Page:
In Calculus I students are taught how to find the points at which the graph of a function has zero curvature (that is, the points of inflection). The points of maximal curvature are usually not discussed. This post attempts to rectify this omission.

The (signed) curvature of is

We want to maximize the absolute value of , whether the function is positive or negative there (so both maxima and minima of can be of interest). The critical points of are the zeros of

So we are lead to consider a polynomial of the first three derivatives of , namely .

Begin with some simple examples:

has so the curvature of a parabola is maximal at its vertex. No surprise there.

has , indicating two symmetric points of maximal curvature, , pretty close to the point of inflection.

has . This has three real roots, but actually minimizes curvature (it vanishes there).

More generally, with positive integer yields indicating two points which tend to as grows.

The graph of a polynomial of degree can have at most points of zero curvature, because the second derivative vanishes at those. How many points of maximal curvature can it have? The degree of expression above is but it is not obvious whether all of its roots can be real and distinct, and also be the maxima of (unlike for ). For we do get point of maximal curvature. But for , there can be at most such points, not . Edwards and Gordon (Extreme curvature of polynomials, 2004) conjectured that the graph of a polynomial of degree **has at most points of maximal curvature**. This remains open despite several partial results: see the recent paper Extreme curvature of polynomials and level sets (2017).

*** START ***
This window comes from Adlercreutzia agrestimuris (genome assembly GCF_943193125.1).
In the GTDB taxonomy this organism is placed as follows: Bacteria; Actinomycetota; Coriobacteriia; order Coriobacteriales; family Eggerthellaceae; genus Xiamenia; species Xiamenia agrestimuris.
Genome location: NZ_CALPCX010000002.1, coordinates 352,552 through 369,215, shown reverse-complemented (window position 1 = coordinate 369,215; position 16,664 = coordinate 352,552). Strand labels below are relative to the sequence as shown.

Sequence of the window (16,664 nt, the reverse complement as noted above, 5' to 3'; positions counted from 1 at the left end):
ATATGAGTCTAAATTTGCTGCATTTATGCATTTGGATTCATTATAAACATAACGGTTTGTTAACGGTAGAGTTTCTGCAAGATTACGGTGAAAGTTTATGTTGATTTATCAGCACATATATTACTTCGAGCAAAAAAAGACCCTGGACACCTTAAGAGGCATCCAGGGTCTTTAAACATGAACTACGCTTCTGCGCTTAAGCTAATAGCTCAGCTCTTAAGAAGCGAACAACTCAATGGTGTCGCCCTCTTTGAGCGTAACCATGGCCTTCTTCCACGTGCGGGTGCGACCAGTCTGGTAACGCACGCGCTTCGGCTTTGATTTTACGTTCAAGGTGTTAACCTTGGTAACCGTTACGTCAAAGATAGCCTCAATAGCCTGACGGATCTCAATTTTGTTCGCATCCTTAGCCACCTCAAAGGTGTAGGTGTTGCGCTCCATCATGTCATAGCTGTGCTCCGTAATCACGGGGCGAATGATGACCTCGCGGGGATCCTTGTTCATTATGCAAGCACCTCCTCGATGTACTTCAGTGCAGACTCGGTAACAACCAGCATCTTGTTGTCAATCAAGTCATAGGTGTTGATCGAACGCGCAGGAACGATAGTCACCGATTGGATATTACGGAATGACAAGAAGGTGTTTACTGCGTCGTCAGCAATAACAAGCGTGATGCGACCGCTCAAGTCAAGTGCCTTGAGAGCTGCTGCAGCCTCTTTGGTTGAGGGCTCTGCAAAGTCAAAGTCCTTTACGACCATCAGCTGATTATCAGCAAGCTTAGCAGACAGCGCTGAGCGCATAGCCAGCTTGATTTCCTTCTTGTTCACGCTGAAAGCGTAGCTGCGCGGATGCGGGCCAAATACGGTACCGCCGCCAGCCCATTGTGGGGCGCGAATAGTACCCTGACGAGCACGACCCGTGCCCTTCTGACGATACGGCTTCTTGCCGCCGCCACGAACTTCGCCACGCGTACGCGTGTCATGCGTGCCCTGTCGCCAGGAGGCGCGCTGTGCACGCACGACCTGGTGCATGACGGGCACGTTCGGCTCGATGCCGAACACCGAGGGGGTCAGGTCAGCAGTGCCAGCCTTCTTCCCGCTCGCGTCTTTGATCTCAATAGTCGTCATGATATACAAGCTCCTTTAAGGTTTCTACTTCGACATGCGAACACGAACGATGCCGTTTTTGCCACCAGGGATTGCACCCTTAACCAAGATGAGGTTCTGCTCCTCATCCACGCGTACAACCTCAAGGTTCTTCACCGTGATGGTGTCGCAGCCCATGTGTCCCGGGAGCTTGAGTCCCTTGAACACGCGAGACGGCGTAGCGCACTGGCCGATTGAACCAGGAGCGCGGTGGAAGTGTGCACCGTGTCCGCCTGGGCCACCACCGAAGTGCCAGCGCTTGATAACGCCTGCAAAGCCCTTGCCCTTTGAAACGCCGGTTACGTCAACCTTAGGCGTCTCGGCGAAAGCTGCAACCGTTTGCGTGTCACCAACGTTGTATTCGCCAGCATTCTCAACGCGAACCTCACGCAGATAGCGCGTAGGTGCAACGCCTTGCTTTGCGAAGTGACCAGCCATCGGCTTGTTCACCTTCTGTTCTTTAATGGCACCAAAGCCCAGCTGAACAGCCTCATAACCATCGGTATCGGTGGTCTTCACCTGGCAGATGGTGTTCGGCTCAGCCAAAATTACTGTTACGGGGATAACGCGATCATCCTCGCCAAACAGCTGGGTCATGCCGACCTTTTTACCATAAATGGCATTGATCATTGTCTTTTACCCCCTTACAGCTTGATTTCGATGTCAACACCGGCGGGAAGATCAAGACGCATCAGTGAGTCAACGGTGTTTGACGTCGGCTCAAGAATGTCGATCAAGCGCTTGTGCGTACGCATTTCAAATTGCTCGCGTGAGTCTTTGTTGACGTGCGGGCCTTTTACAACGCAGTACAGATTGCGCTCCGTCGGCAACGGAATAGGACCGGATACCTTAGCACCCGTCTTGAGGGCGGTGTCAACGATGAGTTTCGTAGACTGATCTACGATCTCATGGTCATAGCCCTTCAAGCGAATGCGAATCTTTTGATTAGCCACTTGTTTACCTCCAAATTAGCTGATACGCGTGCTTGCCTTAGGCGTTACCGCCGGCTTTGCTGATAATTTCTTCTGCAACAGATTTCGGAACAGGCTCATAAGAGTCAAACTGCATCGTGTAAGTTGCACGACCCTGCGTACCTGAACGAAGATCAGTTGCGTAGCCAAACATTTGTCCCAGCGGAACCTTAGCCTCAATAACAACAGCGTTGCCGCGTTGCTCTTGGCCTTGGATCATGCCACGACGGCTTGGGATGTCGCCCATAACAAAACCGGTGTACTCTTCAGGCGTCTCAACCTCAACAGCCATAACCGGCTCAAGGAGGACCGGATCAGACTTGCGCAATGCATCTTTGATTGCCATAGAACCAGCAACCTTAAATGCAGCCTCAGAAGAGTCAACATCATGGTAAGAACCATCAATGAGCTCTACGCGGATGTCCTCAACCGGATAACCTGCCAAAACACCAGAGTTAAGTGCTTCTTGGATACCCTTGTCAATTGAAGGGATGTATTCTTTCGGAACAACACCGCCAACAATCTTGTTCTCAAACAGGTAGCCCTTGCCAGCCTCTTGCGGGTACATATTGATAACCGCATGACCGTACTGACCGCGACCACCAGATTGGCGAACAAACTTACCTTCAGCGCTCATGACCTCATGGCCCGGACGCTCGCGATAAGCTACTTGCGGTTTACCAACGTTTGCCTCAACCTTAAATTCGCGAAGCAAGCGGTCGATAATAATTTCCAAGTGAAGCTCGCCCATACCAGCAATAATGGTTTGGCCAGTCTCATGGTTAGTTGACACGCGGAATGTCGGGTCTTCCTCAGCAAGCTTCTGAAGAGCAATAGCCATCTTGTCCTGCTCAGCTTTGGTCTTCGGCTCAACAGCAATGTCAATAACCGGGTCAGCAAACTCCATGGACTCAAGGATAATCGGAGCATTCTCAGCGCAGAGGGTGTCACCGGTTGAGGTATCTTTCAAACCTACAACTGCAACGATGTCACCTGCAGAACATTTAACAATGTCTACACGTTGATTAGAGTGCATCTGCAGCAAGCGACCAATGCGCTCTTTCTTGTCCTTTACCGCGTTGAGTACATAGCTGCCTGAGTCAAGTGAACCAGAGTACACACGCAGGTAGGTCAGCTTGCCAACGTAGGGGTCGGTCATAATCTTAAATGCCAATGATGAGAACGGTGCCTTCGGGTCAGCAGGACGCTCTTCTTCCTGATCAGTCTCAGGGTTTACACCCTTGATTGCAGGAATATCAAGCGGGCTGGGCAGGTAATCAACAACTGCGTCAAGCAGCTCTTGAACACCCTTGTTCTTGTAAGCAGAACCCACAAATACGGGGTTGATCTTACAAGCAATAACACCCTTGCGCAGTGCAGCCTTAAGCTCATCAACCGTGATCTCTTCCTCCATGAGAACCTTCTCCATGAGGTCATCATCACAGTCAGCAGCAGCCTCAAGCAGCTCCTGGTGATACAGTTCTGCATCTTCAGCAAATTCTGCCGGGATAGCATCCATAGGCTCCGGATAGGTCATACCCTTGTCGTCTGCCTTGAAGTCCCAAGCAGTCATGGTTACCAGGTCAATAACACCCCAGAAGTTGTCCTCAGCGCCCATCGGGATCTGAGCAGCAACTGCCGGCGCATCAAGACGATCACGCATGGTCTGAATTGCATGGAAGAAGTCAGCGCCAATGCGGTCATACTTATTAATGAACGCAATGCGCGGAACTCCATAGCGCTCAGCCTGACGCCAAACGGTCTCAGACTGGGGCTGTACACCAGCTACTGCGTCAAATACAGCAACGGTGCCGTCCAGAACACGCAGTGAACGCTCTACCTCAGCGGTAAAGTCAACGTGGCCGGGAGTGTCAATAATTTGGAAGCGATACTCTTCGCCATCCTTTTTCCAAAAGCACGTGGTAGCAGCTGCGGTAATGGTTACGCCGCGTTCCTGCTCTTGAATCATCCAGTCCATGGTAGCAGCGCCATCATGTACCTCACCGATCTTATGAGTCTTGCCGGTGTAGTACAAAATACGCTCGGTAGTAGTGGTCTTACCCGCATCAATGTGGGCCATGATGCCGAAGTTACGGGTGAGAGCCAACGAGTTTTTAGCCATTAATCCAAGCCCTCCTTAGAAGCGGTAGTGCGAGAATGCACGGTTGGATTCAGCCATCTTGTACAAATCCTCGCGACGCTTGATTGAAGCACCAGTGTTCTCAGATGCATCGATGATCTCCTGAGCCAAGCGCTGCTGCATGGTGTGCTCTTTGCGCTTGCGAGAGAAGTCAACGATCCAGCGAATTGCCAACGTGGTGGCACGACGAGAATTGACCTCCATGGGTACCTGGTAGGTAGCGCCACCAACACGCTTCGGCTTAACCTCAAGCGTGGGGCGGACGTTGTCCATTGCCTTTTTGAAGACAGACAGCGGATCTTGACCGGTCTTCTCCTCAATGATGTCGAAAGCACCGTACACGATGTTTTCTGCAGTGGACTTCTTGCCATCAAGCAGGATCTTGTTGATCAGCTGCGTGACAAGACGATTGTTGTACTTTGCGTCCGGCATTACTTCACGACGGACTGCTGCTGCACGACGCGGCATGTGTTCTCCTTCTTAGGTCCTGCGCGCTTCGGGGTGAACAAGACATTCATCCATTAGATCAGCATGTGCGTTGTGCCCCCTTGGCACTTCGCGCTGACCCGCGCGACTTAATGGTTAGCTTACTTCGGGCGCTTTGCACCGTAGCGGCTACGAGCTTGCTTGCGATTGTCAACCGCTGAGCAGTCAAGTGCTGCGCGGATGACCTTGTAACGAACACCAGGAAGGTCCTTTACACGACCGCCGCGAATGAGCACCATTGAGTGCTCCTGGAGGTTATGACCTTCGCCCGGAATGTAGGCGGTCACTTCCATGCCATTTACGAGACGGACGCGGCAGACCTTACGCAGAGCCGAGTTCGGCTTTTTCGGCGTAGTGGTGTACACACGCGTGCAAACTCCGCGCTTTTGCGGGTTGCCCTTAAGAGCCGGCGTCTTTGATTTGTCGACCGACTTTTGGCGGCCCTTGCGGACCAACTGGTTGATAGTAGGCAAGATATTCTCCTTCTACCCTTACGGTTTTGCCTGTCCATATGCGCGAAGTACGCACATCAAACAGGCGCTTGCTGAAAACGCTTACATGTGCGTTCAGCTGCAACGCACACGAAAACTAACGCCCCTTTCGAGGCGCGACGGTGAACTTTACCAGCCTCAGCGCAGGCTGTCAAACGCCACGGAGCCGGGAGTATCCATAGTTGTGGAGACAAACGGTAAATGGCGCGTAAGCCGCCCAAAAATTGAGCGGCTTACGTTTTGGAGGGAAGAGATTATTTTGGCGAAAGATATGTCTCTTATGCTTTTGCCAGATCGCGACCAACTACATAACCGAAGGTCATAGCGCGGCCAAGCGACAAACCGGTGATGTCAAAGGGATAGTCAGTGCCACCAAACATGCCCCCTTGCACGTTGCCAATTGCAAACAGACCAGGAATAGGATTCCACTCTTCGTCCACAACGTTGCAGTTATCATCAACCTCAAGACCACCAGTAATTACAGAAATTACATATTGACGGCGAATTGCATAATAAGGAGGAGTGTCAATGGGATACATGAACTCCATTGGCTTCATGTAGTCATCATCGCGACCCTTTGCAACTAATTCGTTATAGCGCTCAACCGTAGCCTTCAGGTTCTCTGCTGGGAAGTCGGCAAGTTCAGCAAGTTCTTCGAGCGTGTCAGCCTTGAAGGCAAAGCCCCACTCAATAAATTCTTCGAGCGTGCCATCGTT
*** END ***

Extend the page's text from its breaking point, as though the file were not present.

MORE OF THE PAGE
A few more elementary functions:

has , so the curvature is maximal at . Did I expect the maximum of curvature to occur for a negative ? Not really.

has . The first factor is irrelevant: the points of maximum curvature of a sine wave are at its extrema, as one would guess.

has which is zero at… ahem. The expression factors as

Writing we can get a cubic equation in , but it is not a nice one. Or we could do some trigonometry and reduce to the equation . Either way, a numerical solution is called for: (and for other periods).